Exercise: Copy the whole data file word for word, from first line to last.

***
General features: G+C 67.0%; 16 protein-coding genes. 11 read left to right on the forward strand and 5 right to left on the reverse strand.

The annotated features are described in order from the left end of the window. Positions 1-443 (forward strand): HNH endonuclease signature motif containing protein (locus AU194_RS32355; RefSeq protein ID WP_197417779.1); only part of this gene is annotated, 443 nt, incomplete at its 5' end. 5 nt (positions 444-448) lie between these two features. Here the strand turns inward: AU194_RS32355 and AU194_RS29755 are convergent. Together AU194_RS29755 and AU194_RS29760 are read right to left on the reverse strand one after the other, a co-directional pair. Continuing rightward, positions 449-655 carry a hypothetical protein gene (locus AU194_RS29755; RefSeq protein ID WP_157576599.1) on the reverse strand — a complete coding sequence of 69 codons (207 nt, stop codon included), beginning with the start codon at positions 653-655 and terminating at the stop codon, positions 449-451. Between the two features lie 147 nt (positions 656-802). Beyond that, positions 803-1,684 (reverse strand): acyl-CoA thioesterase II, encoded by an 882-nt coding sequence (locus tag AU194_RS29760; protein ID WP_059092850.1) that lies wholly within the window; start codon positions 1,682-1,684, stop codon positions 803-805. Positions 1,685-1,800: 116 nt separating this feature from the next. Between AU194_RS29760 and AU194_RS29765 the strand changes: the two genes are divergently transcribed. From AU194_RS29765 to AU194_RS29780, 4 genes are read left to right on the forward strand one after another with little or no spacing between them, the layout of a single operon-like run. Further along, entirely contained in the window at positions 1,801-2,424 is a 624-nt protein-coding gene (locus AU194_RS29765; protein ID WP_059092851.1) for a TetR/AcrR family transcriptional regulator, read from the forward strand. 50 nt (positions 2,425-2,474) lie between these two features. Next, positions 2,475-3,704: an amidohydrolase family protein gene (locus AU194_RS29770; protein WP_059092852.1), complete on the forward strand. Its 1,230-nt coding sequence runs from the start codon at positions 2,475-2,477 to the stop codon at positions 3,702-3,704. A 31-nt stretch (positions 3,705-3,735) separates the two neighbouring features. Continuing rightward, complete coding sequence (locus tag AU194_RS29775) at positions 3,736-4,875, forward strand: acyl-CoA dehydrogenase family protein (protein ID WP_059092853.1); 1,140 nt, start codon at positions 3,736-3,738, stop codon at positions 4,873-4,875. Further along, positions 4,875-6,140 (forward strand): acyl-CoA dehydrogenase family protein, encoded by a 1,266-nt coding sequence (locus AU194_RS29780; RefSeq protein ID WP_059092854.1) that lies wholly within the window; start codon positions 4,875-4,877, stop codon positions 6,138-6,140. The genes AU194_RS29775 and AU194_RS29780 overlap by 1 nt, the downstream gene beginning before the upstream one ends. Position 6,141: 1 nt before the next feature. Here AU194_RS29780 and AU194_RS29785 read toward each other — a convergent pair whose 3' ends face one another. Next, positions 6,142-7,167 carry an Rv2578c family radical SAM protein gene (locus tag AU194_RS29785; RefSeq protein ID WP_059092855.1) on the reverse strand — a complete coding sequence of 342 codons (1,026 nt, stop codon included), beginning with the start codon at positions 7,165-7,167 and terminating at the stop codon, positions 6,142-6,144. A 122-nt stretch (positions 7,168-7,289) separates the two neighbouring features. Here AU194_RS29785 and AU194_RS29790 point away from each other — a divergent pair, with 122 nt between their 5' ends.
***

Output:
General features: G+C 67.0%; 16 protein-coding genes. 11 read left to right on the forward strand and 5 right to left on the reverse strand.

The annotated features are described in order from the left end of the window. Positions 1-443 (forward strand): HNH endonuclease signature motif containing protein (locus AU194_RS32355; RefSeq protein ID WP_197417779.1); only part of this gene is annotated, 443 nt, incomplete at its 5' end. 5 nt (positions 444-448) lie between these two features. Here the strand turns inward: AU194_RS32355 and AU194_RS29755 are convergent. Together AU194_RS29755 and AU194_RS29760 are read right to left on the reverse strand one after the other, a co-directional pair. Continuing rightward, positions 449-655 carry a hypothetical protein gene (locus AU194_RS29755; RefSeq protein ID WP_157576599.1) on the reverse strand — a complete coding sequence of 69 codons (207 nt, stop codon included), beginning with the start codon at positions 653-655 and terminating at the stop codon, positions 449-451. Between the two features lie 147 nt (positions 656-802). Beyond that, positions 803-1,684 (reverse strand): acyl-CoA thioesterase II, encoded by an 882-nt coding sequence (locus tag AU194_RS29760; protein ID WP_059092850.1) that lies wholly within the window; start codon positions 1,682-1,684, stop codon positions 803-805. Positions 1,685-1,800: 116 nt separating this feature from the next. Between AU194_RS29760 and AU194_RS29765 the strand changes: the two genes are divergently transcribed. From AU194_RS29765 to AU194_RS29780, 4 genes are read left to right on the forward strand one after another with little or no spacing between them, the layout of a single operon-like run. Further along, entirely contained in the window at positions 1,801-2,424 is a 624-nt protein-coding gene (locus AU194_RS29765; protein ID WP_059092851.1) for a TetR/AcrR family transcriptional regulator, read from the forward strand. 50 nt (positions 2,425-2,474) lie between these two features. Next, positions 2,475-3,704: an amidohydrolase family protein gene (locus AU194_RS29770; protein WP_059092852.1), complete on the forward strand. Its 1,230-nt coding sequence runs from the start codon at positions 2,475-2,477 to the stop codon at positions 3,702-3,704. A 31-nt stretch (positions 3,705-3,735) separates the two neighbouring features. Continuing rightward, complete coding sequence (locus tag AU194_RS29775) at positions 3,736-4,875, forward strand: acyl-CoA dehydrogenase family protein (protein ID WP_059092853.1); 1,140 nt, start codon at positions 3,736-3,738, stop codon at positions 4,873-4,875. Further along, positions 4,875-6,140 (forward strand): acyl-CoA dehydrogenase family protein, encoded by a 1,266-nt coding sequence (locus AU194_RS29780; RefSeq protein ID WP_059092854.1) that lies wholly within the window; start codon positions 4,875-4,877, stop codon positions 6,138-6,140. The genes AU194_RS29775 and AU194_RS29780 overlap by 1 nt, the downstream gene beginning before the upstream one ends. Position 6,141: 1 nt before the next feature. Here AU194_RS29780 and AU194_RS29785 read toward each other — a convergent pair whose 3' ends face one another. Next, positions 6,142-7,167 carry an Rv2578c family radical SAM protein gene (locus tag AU194_RS29785; RefSeq protein ID WP_059092855.1) on the reverse strand — a complete coding sequence of 342 codons (1,026 nt, stop codon included), beginning with the start codon at positions 7,165-7,167 and terminating at the stop codon, positions 6,142-6,144. A 122-nt stretch (positions 7,168-7,289) separates the two neighbouring features. Here AU194_RS29785 and AU194_RS29790 point away from each other — a divergent pair, with 122 nt between their 5' ends.